COCK-A-LEEKIE RECIPE

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COCK-A-LEEKIE
We made a version of this recently at St. John, and it was so surprising and good that even though it is an old classic I thought I should include this version. I hope that no one will take offense if it seems to break with hundreds of years of cock-a-leekie culture. This is more than a soup; in fact, it would happily pass as a meal in itself.
COCK-A-LEEKIE RECIPE
Votes: 1
Rating: 4
Rate this recipe!
Servings
Ingredients
Servings
Ingredients
COCK-A-LEEKIE RECIPE
Votes: 1
Rating: 4
Rate this recipe!
Instructions
BRISKET
  1. Place the brisket and its accompanying vegetables and herbs in a pan and cover with fresh water. Bring to the boil, then straight away reduce to a very gentle simmer, skimming constantly. This should take about 2½ hours to cook, but always check with a knife how giving the meat is. Allow the beef to cool in the broth.
CHICKEN
  1. Place the chicken in a pan with its team of vegetables and herbs, bring to a boil, then place a lid on the pan and remove from the heat. Allow to cool in the stock. This will make for a moist chicken, as it is to be cooked again.
  2. Remove beef and chicken from their stocks and cut into pieces, not too small but just so it’s possible to eat them with a spoon. Strain both stocks, then add the beef stock to the chicken stock to taste. (Remember, it will be quite salty, so be cautious—it may not take much. A slight salt undertone is a good thing, though, as it plays very well with the sweet prunes we shall add at the end.)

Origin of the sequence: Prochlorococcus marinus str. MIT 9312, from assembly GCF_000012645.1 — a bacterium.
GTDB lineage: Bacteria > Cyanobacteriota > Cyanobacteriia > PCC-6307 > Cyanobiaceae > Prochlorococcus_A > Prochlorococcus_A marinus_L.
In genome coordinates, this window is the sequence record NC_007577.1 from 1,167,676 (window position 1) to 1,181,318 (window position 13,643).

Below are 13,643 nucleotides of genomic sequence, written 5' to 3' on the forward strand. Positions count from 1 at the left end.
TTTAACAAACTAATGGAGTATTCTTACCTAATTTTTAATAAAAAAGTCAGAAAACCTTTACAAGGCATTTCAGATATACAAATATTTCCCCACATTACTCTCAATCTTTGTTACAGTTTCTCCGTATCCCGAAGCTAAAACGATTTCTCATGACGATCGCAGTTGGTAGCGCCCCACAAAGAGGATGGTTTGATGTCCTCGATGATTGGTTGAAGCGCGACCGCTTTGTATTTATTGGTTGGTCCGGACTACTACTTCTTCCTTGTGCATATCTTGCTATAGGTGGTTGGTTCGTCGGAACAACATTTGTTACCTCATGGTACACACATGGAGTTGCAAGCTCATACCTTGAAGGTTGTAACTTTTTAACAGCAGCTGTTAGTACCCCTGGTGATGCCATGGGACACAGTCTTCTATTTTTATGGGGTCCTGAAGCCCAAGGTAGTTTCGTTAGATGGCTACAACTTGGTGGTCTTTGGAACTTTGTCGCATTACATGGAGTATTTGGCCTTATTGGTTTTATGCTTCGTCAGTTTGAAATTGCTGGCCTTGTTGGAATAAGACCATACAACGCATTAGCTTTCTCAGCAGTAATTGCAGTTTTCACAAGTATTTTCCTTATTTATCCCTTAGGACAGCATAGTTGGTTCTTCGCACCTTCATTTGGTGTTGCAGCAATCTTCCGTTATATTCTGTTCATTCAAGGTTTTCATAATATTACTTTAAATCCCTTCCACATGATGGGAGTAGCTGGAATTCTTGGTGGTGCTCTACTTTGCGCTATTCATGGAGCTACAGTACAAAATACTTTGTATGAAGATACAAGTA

3. If your combined stock is cloudy or you are anxious about its aesthetic nature, clarify.
FINISHING
  1. Now, in a pan large enough to construct your soup, sweat your sliced leeks in the duck fat or olive oil for about 8 minutes, so as to bring out their sweet leeky nature, but not to lose their crunch. Pour on the stock. Add the chopped chicken and beef, bring to a gentle simmer and let the meat heat through thoroughly. Three minutes before serving add the prunes, just giving them time to puff up.
  2. Serve in big bowls with much bread to hand.

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